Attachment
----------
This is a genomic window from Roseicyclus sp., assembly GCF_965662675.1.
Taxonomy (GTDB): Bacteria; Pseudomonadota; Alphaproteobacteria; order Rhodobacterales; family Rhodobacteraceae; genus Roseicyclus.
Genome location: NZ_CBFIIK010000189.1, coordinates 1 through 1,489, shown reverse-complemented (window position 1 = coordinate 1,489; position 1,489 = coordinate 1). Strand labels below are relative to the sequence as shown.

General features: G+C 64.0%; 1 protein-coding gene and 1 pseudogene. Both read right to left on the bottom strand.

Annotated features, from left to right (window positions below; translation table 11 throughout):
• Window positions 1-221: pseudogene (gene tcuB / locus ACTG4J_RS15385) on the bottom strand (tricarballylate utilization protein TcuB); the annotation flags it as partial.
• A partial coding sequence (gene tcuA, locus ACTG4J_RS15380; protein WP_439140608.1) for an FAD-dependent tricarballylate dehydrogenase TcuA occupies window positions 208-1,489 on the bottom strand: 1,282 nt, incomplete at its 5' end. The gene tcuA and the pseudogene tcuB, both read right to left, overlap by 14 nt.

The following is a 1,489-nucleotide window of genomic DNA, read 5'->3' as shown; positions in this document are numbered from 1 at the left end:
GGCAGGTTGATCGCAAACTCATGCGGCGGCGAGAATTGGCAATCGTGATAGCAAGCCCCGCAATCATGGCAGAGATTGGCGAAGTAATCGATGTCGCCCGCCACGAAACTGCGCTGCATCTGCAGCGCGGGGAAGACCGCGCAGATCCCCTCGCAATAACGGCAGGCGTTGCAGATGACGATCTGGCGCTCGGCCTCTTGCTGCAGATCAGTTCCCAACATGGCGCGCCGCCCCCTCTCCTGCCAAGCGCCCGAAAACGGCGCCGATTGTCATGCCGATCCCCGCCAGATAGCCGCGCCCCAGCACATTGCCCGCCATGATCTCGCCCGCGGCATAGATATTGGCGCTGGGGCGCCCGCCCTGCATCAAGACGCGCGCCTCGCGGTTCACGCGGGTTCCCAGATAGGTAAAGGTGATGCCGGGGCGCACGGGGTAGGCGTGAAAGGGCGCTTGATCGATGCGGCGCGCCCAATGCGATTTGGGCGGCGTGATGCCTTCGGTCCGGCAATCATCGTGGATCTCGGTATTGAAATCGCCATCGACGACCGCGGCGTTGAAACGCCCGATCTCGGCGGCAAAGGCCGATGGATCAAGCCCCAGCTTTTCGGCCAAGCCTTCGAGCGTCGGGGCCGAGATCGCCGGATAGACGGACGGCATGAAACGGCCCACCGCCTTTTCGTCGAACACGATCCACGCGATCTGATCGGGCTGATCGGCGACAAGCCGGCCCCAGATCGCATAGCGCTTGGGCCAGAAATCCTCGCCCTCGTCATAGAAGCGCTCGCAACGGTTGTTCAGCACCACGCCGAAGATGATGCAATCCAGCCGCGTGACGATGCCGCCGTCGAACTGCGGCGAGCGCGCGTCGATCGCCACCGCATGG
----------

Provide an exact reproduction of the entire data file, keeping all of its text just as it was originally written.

This is a genomic window from Roseicyclus sp., assembly GCF_965662675.1.
Taxonomy (GTDB): Bacteria; Pseudomonadota; Alphaproteobacteria; order Rhodobacterales; family Rhodobacteraceae; genus Roseicyclus.
Genome location: NZ_CBFIIK010000189.1, coordinates 1 through 1,489, shown reverse-complemented (window position 1 = coordinate 1,489; position 1,489 = coordinate 1). Strand labels below are relative to the sequence as shown.

General features: G+C 64.0%; 1 protein-coding gene and 1 pseudogene. Both read right to left on the bottom strand.

Annotated features, from left to right (window positions below; translation table 11 throughout):
• Window positions 1-221: pseudogene (gene tcuB / locus ACTG4J_RS15385) on the bottom strand (tricarballylate utilization protein TcuB); the annotation flags it as partial.
• A partial coding sequence (gene tcuA, locus ACTG4J_RS15380; protein WP_439140608.1) for an FAD-dependent tricarballylate dehydrogenase TcuA occupies window positions 208-1,489 on the bottom strand: 1,282 nt, incomplete at its 5' end. The gene tcuA and the pseudogene tcuB, both read right to left, overlap by 14 nt.

The following is a 1,489-nucleotide window of genomic DNA, read 5'->3' as shown; positions in this document are numbered from 1 at the left end:
GGCAGGTTGATCGCAAACTCATGCGGCGGCGAGAATTGGCAATCGTGATAGCAAGCCCCGCAATCATGGCAGAGATTGGCGAAGTAATCGATGTCGCCCGCCACGAAACTGCGCTGCATCTGCAGCGCGGGGAAGACCGCGCAGATCCCCTCGCAATAACGGCAGGCGTTGCAGATGACGATCTGGCGCTCGGCCTCTTGCTGCAGATCAGTTCCCAACATGGCGCGCCGCCCCCTCTCCTGCCAAGCGCCCGAAAACGGCGCCGATTGTCATGCCGATCCCCGCCAGATAGCCGCGCCCCAGCACATTGCCCGCCATGATCTCGCCCGCGGCATAGATATTGGCGCTGGGGCGCCCGCCCTGCATCAAGACGCGCGCCTCGCGGTTCACGCGGGTTCCCAGATAGGTAAAGGTGATGCCGGGGCGCACGGGGTAGGCGTGAAAGGGCGCTTGATCGATGCGGCGCGCCCAATGCGATTTGGGCGGCGTGATGCCTTCGGTCCGGCAATCATCGTGGATCTCGGTATTGAAATCGCCATCGACGACCGCGGCGTTGAAACGCCCGATCTCGGCGGCAAAGGCCGATGGATCAAGCCCCAGCTTTTCGGCCAAGCCTTCGAGCGTCGGGGCCGAGATCGCCGGATAGACGGACGGCATGAAACGGCCCACCGCCTTTTCGTCGAACACGATCCACGCGATCTGATCGGGCTGATCGGCGACAAGCCGGCCCCAGATCGCATAGCGCTTGGGCCAGAAATCCTCGCCCTCGTCATAGAAGCGCTCGCAACGGTTGTTCAGCACCACGCCGAAGATGATGCAATCCAGCCGCGTGACGATGCCGCCGTCGAACTGCGGCGAGCGCGCGTCGATCGCCACCGCATGG